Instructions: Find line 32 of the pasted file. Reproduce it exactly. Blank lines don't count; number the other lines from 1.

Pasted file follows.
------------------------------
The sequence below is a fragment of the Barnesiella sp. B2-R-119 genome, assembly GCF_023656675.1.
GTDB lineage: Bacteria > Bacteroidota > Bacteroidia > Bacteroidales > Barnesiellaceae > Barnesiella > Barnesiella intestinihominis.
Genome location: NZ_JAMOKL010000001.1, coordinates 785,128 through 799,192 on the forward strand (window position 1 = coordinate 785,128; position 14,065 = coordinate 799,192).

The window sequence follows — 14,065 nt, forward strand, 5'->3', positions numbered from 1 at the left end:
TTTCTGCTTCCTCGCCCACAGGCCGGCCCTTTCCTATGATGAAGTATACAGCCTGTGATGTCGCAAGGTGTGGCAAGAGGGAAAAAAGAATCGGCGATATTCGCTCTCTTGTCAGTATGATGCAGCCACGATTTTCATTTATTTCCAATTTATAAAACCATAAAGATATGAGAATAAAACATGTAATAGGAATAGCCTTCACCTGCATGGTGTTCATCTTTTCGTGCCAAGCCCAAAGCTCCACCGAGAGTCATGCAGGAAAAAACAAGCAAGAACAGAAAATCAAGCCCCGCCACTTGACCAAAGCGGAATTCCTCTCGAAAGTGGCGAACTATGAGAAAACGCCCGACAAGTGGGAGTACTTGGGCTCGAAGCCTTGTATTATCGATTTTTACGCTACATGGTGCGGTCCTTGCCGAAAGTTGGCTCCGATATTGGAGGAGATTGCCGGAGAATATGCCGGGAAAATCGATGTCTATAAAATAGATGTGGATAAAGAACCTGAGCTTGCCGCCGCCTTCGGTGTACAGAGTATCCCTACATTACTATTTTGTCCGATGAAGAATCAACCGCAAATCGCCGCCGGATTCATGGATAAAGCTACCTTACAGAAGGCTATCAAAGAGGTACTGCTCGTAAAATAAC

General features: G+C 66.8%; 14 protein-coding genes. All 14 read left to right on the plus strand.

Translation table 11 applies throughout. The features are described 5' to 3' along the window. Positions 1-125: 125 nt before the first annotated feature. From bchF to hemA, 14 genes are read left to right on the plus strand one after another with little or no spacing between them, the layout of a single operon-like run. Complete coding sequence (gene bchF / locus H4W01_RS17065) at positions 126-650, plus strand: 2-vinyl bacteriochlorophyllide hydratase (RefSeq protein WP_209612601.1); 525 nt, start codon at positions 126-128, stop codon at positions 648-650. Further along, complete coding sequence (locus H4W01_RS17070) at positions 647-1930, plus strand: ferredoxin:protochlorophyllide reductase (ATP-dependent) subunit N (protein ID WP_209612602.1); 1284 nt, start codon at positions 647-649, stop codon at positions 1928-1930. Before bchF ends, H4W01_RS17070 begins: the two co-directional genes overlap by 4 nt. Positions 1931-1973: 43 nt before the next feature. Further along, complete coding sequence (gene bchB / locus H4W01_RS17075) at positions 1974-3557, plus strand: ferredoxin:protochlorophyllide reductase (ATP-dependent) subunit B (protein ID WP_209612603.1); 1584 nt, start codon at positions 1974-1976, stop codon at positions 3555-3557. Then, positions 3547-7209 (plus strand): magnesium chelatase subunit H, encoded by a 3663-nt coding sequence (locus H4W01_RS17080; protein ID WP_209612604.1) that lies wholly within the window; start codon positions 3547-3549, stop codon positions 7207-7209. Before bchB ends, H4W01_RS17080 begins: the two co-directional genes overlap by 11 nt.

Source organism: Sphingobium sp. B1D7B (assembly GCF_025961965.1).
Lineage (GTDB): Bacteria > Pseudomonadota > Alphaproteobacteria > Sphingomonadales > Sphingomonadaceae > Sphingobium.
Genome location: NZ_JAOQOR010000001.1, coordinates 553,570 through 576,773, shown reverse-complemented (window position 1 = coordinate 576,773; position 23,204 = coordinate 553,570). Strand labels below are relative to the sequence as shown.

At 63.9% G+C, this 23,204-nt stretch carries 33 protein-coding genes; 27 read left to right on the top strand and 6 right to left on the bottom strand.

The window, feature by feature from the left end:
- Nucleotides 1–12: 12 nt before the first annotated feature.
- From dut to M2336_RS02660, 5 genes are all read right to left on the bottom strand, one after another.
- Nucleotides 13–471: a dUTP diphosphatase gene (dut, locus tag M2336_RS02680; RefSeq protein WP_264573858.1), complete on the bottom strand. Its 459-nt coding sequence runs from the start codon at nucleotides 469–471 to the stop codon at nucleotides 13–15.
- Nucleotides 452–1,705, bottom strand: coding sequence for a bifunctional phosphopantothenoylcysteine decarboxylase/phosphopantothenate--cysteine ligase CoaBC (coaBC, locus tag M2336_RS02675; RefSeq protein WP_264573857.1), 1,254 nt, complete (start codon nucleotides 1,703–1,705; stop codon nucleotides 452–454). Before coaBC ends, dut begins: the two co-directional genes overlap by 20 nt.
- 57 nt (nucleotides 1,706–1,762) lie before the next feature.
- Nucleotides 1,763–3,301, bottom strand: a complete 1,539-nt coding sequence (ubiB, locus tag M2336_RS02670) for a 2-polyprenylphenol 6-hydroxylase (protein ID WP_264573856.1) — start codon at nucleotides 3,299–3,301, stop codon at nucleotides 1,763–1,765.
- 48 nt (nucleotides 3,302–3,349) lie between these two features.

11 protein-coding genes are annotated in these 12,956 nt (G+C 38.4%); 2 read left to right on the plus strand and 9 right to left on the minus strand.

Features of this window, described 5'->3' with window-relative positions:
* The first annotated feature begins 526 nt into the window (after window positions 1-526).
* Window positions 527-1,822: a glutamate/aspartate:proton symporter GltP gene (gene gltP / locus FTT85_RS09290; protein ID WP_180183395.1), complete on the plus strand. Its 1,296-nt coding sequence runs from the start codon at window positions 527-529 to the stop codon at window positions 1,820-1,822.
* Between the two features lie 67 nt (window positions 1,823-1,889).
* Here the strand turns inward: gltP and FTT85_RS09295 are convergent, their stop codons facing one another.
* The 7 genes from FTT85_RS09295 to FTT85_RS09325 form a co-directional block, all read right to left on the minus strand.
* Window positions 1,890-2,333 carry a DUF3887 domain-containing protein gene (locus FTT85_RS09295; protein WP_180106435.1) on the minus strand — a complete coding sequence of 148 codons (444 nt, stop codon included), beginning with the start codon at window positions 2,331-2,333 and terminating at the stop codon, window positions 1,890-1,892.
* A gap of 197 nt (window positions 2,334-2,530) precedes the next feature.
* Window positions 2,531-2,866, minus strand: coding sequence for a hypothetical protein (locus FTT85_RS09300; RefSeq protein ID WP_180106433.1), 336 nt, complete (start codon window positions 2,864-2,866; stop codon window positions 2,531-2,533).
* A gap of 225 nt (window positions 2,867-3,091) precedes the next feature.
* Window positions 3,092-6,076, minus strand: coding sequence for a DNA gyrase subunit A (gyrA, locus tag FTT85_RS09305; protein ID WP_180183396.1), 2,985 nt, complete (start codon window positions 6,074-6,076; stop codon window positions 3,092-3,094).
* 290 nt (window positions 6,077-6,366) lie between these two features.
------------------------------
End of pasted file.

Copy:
* 290 nt (window positions 6,077-6,366) lie between these two features.